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Onondaga County holds pop-up clinics in communities with low vaccine rates

Ellen Abbott
WRVO Public Media
A pop-up clinic at the Tucker Missionary Baptist Church in Syracuse.

As the amount of COVID-19 vaccine continue to grow across central New York, officials are encouraging certain communities who are hesitant to get the shot to roll up their sleeves.

Initially, it was hard to get people in his community lined up for shots, according to Tucker Missionary Church Pastor Decarto Draper, because of the scarcity of the vaccine.

“You get people excited about something and they will not want to do it out of disappointment,” Draper said. “Say my name is going to be on a list, and they wait for a call and they never get a call, so now they don’t want to deal with it at all."

Now that supply has loosened up, Draper is hearing other reasons for the hesitancy.

"I had some people say to me, Pastor, what about the side effects of the shot?” Draper said. “I said well, here’s the flip side. You can take it and have side effects, or not take it and go to the cemetery. You make up your mind, which one you want to do."

There’s also hesitancy among African Americans because of access issues and mistrust of the health system, rooted in a racist history involving unethical testing of Black individuals. Syracuse Deputy Mayor Sharon Owens said she’s encouraging people to get educated about the vaccine, if that’s their concern.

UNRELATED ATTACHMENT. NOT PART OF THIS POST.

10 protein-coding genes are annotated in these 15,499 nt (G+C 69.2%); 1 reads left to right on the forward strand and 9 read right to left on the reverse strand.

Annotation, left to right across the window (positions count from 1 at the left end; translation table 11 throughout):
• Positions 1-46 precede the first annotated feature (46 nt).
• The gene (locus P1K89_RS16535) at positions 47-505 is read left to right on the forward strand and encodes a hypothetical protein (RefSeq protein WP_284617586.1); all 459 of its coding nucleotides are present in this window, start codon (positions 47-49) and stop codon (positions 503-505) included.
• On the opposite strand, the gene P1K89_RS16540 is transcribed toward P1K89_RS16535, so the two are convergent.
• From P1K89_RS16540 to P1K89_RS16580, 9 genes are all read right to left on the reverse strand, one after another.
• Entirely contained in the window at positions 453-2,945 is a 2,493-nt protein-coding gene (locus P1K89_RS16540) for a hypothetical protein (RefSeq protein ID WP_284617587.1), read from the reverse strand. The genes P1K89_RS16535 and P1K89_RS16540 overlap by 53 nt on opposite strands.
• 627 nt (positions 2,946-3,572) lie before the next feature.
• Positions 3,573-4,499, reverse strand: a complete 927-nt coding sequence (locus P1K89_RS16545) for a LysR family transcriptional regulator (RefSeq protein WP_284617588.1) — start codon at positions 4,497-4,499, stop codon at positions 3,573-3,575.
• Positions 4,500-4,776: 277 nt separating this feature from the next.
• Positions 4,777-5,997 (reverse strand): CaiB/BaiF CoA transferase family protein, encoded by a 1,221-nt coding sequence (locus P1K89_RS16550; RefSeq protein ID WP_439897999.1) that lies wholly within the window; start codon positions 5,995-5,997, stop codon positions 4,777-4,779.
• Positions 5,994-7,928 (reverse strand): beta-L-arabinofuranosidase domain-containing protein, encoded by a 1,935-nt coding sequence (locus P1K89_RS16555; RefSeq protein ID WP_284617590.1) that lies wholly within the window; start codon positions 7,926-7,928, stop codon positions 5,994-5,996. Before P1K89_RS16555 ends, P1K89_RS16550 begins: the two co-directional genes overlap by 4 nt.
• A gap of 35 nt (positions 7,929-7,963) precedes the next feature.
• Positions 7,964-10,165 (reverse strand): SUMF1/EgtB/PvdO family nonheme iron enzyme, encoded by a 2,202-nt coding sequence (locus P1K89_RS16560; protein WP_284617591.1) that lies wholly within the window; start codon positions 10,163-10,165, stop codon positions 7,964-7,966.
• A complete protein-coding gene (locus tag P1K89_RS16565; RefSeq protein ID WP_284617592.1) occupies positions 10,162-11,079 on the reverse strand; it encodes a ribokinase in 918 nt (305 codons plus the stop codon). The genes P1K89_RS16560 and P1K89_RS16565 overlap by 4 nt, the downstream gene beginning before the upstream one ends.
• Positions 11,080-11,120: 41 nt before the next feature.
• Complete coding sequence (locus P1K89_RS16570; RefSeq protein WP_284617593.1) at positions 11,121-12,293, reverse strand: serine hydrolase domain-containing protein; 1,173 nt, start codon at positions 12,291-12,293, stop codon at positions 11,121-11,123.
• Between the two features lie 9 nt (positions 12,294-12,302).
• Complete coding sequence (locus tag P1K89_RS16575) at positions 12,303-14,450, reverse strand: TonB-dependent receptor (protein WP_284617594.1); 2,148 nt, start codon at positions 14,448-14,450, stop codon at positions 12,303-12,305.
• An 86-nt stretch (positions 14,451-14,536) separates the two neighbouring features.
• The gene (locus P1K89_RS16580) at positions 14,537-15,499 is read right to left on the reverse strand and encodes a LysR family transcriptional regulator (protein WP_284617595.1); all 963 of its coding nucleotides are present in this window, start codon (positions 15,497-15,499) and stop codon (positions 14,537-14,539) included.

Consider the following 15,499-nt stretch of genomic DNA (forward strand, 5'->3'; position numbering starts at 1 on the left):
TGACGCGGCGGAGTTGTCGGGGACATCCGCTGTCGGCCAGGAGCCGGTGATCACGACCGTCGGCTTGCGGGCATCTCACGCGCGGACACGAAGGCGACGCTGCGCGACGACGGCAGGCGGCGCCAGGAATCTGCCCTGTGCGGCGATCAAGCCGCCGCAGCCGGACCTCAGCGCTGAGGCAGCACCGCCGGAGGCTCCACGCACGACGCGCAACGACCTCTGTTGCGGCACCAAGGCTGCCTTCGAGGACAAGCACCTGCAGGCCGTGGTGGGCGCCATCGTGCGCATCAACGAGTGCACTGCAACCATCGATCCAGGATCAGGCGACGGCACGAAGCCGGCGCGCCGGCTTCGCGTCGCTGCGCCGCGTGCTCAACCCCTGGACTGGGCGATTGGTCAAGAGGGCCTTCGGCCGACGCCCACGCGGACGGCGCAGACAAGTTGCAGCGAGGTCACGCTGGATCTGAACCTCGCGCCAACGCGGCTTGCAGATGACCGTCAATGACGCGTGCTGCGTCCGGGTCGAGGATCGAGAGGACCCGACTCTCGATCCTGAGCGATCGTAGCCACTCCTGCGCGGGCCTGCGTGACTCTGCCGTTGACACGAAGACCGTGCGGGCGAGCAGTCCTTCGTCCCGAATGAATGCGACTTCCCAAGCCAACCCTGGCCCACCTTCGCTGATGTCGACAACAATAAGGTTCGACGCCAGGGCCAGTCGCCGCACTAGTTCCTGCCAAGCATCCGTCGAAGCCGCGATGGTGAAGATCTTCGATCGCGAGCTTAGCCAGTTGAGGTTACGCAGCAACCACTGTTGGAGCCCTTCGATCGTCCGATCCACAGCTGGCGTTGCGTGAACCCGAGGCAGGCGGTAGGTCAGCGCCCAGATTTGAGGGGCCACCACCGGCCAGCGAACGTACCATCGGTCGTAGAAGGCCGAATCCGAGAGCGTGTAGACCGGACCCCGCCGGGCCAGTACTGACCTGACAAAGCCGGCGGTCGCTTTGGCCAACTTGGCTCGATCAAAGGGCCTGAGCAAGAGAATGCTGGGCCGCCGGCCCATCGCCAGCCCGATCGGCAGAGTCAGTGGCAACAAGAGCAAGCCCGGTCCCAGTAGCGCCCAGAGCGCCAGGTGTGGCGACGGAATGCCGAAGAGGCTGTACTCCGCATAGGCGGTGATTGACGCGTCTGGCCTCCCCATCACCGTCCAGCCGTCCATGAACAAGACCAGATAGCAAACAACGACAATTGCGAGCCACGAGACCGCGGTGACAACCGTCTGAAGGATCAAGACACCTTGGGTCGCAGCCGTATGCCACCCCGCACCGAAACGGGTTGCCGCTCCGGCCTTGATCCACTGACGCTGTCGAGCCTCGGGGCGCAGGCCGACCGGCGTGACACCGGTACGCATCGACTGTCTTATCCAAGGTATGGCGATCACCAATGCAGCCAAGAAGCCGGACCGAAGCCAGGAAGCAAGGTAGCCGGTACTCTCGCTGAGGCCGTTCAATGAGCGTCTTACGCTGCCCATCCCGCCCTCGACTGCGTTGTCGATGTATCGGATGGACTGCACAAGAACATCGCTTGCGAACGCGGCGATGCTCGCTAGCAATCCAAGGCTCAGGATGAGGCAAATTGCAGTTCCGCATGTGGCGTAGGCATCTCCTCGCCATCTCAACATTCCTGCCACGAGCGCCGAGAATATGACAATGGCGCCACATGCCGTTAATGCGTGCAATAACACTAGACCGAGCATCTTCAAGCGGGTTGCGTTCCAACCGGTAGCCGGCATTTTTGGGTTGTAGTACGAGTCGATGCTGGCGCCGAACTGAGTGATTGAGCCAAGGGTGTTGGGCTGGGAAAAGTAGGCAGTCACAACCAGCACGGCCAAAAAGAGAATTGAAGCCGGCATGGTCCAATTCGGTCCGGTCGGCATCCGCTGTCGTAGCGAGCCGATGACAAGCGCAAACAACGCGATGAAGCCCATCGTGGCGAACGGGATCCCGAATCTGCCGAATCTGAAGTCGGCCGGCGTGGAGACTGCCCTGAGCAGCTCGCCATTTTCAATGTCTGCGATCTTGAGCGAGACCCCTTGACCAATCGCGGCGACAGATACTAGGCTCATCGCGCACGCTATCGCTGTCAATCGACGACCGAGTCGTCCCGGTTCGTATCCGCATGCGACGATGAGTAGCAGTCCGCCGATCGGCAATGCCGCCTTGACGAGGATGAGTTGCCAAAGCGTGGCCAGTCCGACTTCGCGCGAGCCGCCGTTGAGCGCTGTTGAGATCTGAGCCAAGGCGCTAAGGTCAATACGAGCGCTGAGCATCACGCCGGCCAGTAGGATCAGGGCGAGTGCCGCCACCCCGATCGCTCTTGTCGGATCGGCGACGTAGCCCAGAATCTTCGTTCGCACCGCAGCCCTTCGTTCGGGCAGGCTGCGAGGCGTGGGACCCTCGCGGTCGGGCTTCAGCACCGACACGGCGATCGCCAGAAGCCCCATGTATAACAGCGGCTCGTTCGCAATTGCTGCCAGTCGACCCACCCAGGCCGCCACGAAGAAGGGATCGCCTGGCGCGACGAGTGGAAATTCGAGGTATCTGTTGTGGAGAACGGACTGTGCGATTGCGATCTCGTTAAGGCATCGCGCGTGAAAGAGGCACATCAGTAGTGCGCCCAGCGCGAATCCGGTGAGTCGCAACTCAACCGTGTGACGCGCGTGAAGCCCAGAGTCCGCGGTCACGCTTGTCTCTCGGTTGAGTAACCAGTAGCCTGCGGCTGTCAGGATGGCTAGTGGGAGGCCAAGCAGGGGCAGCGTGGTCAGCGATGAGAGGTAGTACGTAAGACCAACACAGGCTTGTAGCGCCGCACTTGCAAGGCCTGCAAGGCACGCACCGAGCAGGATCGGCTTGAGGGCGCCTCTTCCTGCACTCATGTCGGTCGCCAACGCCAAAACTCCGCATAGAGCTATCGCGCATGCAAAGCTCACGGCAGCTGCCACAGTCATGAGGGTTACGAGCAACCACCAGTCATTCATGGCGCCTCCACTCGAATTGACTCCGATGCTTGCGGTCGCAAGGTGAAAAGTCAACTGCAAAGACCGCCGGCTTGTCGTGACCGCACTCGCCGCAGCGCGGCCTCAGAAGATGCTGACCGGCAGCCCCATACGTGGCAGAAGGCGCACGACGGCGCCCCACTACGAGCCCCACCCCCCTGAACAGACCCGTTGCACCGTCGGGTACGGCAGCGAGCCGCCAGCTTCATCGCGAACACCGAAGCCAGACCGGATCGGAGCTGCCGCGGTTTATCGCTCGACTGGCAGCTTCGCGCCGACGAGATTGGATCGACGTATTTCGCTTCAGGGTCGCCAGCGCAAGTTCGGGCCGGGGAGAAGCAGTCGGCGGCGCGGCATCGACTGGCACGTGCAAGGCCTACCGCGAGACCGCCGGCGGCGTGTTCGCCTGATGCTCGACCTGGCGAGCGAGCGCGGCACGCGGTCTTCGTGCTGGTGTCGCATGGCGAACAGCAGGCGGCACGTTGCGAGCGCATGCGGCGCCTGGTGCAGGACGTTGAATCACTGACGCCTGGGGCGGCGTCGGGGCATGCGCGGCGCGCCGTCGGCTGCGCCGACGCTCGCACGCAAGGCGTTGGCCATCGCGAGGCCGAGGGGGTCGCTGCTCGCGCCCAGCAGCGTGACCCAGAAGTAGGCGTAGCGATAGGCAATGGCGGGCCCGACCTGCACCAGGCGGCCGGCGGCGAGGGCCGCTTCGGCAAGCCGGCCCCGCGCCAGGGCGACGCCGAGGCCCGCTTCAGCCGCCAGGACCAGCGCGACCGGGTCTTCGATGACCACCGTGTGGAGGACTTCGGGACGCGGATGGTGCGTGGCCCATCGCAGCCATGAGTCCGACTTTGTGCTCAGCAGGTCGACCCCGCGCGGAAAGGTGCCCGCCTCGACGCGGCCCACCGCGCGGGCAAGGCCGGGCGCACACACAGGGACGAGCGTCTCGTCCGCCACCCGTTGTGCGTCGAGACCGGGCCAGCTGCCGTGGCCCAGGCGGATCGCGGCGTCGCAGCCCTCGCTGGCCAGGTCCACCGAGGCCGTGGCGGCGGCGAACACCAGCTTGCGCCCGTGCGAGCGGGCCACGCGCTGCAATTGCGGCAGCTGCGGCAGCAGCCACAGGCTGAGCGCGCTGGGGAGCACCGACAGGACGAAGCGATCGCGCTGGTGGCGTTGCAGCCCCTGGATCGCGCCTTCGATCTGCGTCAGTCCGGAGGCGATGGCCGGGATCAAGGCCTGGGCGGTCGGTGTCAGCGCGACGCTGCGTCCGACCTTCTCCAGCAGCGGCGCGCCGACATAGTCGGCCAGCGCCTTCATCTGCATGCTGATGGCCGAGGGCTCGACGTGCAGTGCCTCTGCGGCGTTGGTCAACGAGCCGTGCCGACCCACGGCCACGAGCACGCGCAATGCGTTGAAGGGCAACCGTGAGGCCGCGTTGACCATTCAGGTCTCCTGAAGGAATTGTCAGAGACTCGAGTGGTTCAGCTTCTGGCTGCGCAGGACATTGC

"Get the facts and make a personal decision for your life,” Owens said. “Understanding your personal decision for your life, understanding that your personal decision really is not personal, because your decision is affecting other people."

She said some people told her they didn’t want the shot because it’s at the state fairgrounds, the biggest immunization site in the region.

“Going to the state fair, all they could think of is the state fair, how we know the state fair,” Owens said. “I don’t want to go to the state fair with all those people. But when they got there, they could not believe how streamlined it was. It didn’t feel dangerous.”

As these leaders go into the community with their message, they encourage others who’ve received the vaccine, to tell their stories as well. In the meantime, the county is planning more pop-up clinics that target certain neighborhoods with low vaccine rates. Onondaga County statistics show only 6.7% of people who’ve received the vaccine are Black, when they make up 11% of the population. 

Ellen produces news reports and features related to events that occur in the greater Syracuse area and throughout Onondaga County. Her reports are heard regularly in regional updates in Morning Edition and All Things Considered.